A Matter of Time — By Cathy Harris

The baby is wailing, howling at the moon,
startling the stars with her grief.
The toddler pushes a book at me, and
the four-year-old doesn’t like the way his sandwich is cut.
I have failed miserably.
What of the glories of motherhood?

My mother laughs, kisses me, kisses them.
says, This is life.
messy, difficult – and beautiful.
Love them, teach them to be kind.
It will get better, it’s just a matter of time.

I go grocery shopping.
Marc throws his glasses – why not?
He doesn’t have words to express how he feels.
He is scared, he wants to go home.
I apologize to the other shoppers, to the clerk, to myself, for my failures as a parent.

I imagine –
I’m on a beach,
toes deep in warm sand,
book in hand.
A lulling sea,
Birds wheeling over the waves.
Not a child in sight.

Back home, we laugh ourselves silly
and make playdough creatures.
Hugging and cuddling,
reading piles of books on a blanket in the backyard.
Together, bending over a butterfly,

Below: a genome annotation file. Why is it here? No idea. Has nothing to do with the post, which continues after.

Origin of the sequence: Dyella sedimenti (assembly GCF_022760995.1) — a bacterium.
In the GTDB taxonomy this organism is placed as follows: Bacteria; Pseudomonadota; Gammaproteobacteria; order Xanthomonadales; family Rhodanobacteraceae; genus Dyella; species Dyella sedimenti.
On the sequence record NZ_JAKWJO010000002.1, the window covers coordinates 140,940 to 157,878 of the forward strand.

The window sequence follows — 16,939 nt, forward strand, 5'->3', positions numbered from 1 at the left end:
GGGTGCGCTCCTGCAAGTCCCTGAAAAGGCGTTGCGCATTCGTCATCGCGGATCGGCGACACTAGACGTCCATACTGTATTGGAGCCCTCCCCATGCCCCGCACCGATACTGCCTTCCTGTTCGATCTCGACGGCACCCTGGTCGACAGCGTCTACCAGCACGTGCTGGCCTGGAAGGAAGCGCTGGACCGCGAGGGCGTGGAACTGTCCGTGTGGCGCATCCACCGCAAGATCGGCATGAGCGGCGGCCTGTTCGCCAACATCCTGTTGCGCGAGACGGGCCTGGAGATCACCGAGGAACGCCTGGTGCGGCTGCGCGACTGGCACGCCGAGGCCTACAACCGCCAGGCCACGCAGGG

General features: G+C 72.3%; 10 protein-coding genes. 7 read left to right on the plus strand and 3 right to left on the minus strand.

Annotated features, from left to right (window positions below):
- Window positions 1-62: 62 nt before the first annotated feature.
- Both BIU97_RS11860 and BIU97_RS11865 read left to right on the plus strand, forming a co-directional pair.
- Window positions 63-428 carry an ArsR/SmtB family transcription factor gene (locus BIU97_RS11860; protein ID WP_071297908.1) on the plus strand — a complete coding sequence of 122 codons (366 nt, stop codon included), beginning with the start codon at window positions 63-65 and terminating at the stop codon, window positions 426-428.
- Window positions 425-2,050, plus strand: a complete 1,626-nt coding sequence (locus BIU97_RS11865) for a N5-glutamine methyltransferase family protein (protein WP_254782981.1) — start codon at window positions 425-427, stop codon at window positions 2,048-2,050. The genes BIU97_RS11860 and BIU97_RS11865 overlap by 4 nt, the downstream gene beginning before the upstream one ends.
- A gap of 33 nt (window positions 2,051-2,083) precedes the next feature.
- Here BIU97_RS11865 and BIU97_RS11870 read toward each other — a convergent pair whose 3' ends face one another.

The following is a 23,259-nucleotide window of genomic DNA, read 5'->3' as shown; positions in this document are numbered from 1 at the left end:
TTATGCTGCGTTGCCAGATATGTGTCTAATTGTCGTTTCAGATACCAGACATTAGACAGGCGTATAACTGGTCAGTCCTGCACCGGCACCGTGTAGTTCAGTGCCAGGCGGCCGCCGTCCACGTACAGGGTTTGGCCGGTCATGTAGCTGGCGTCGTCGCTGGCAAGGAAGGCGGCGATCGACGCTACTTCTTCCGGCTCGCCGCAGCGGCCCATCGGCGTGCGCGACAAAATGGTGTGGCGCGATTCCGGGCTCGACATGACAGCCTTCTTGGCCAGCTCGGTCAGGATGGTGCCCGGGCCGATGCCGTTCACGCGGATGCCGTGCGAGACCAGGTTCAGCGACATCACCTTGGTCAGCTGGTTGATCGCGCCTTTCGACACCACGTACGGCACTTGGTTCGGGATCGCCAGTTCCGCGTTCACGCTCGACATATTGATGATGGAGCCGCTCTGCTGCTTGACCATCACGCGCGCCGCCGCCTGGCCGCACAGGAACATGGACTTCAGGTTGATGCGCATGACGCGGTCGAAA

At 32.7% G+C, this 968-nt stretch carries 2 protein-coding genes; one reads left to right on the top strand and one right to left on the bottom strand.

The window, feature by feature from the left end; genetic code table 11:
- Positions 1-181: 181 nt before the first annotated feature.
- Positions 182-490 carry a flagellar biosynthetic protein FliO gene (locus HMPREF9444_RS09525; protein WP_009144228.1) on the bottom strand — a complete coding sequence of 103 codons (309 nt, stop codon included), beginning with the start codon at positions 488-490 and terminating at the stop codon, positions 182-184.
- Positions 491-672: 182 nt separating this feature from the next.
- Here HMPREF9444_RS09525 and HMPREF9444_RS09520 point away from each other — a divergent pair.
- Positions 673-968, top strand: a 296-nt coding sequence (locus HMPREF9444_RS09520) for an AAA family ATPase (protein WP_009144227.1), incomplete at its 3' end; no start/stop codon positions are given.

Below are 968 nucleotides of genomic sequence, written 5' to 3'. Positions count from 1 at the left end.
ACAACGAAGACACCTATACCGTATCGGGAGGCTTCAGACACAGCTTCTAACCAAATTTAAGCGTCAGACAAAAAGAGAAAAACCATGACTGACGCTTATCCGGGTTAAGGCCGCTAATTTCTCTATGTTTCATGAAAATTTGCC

admiring the slender snake in the garden.
Starstruck at the planetarium.
I think, “I am blessed.”

My father says,
Remember to be kind to yourself – they love you.
It’s just a matter of time. They will grow up fast.

Where is the manual for motherhood?
No one gave it to me, and I got it wrong.

Rachel smashes her door,
breaks my heart to pieces.
I take the door off it’s hinges,
she finds other ways to drive me crazy.

Ryan doubts himself,
asks the same question over and over,
just to be sure.

Marc flies off the handle
frightened by the world outside his door.

We grow older,
we grow up,
I live parenthood,
My husband lives work.
But we hold on to each other
remembering what is precious.

This year I got a mug from Rachel that says,
“The truth is, even if she weren’t my mom,
I’d go out of my way to be friends with her.”
My blue-eyed firecracker is 23 years old.
I hug her tight.
So – not a complete failure after all.

And twenty years after my dad’s passing,
I relive a memory –

My brilliant, kind, often exasperating dad
is sixty seven years old.
He lies, a neatly folded sheet his shroud,
His hospital bed in the family room,
his heart, for now, still beating.

My mom barely sleeps, holds her breath,
waits for something to happen
Needs to be there when it does.

My father smiles at the kids.
The oldest, Marc takes his hand.
My dad touches his sad face, kisses him.
Later, he says to my mother, in private,
“I’m sorry. There’s just no fun anymore.”

The doctor says,
It’s just a matter of time.

We weep.